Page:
Dear teachers who give out home work,
I think that you should NOT give out homework any more. Homework is something that most kids do not enjoy, and while it may be good for us the students it is something that we will not stand for it. They shouldn’t need to waste time at their desk (one kept at home of course), with pen and peper, or in front of a computer, losing the time that they could spend at home with their family or doing something that they can actually enjoy. It is unneeded and sometimes can create big arguments between members in a family. For insttance we might not turn work in when it is due. Also it is not always the child with the works fault. We will sometmime think that you don’t give out hard work but lots of small assignments. When you add all the time up it is pretty close to equal the time that we spend doing the hard assignments. Sometimes it will get lost because we had to ahil it around with us and it would be very simple to lose. Sometimes you just give work that is too hard and then when it is late and graded down you don’t have the right to grade us down. We think this because sometimes you give the assignment at a time that is too close to the due date. If you want them to get a better education then try and teach them in class. The kids are young and they will learn about the work that you teach them. They don’t need to spend less time in freedome, but they should be allowed to do what they want in their free time and stop them from thinking that doom (from an angry family) is much too close.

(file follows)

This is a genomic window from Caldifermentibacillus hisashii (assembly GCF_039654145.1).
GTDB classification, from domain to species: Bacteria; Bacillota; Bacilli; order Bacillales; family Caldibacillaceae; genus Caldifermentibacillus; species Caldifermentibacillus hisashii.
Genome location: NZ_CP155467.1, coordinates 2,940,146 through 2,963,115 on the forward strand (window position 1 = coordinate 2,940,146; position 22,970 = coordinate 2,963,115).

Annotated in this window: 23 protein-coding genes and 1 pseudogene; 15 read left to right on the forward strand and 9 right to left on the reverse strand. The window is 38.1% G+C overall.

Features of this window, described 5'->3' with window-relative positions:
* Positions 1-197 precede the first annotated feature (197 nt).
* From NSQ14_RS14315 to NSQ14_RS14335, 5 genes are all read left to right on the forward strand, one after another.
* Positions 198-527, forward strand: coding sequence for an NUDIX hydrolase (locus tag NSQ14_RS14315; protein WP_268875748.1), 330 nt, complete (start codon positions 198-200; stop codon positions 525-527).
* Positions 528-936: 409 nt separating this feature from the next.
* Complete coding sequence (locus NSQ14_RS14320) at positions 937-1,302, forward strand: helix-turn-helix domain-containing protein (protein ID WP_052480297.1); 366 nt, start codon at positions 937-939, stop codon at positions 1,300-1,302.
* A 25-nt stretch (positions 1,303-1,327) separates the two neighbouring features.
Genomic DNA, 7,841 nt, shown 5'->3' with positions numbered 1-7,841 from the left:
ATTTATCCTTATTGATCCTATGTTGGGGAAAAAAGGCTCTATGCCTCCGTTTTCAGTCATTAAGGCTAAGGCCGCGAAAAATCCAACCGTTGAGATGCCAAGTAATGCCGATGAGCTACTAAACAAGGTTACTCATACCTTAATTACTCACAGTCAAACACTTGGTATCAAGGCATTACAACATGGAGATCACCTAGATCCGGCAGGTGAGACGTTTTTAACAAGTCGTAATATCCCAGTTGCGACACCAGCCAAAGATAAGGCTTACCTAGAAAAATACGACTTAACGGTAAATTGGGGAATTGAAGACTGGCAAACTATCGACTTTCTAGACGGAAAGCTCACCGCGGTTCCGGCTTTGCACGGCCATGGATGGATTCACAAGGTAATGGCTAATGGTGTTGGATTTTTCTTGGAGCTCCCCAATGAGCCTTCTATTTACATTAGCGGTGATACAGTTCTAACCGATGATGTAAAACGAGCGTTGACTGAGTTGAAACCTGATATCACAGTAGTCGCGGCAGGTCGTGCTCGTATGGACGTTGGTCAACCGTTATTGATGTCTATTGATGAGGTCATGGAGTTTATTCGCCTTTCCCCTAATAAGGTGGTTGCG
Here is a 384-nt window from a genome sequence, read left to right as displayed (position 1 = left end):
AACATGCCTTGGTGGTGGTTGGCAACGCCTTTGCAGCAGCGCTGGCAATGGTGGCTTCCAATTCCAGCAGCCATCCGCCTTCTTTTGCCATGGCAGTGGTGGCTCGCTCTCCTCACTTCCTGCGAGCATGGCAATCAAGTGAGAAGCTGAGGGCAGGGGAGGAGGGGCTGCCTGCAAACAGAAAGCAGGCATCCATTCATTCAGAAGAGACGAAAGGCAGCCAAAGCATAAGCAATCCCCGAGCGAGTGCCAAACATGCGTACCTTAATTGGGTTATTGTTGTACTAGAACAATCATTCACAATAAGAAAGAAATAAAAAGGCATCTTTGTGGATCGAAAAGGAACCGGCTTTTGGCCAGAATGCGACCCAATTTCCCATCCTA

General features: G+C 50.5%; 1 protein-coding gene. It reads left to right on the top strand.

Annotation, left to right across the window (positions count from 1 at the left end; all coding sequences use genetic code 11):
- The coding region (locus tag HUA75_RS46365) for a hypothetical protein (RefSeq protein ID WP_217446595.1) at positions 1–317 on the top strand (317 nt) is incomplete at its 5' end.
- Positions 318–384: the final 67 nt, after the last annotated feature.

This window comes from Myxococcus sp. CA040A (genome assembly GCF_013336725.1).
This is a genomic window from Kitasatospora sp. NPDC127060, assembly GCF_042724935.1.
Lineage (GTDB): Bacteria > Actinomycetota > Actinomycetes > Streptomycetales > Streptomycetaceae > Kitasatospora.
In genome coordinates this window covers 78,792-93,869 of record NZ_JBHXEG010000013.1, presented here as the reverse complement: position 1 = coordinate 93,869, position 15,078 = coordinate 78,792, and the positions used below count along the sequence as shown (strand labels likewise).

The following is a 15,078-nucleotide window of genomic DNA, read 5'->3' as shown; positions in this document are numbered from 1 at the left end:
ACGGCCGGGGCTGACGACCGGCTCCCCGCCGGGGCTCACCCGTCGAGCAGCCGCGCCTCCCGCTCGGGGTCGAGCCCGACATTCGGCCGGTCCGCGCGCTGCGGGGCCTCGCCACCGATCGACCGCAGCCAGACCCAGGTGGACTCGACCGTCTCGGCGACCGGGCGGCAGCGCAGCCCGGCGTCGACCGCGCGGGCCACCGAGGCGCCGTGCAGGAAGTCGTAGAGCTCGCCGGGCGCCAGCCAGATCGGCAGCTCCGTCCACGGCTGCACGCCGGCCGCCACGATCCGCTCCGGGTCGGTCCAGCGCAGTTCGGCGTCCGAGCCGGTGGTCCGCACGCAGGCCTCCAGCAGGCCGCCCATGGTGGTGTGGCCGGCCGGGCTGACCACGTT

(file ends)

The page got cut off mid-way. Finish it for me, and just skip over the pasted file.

Dear anonymous student: Thank you for providing a suitably chilling ending to today’s bonanza. (And if your family ever gets too angry, please tell someone.) Everyone else, enjoy your weekend, and your freedom from homework.
posted by June 29 at 4:57 PMon
The Post-Intelligencer—which is already hosting about 3,000 blogs—is launching another new blog in a few weeks. Says Net Native…
Inspired by the city beats of Seattlest, Metroblogging Seattle, and, most famously, the Slog, the Big Blog will take a more conversational, informal and fun look at the news and culture that makes this city what it is.
Informal and fun are great, Net Native, but will guys be able to swear? That’s shit has always been the fucking magic here at cocksucking Slog. Profanity and, of course, links to totally NSFW pictures like this one.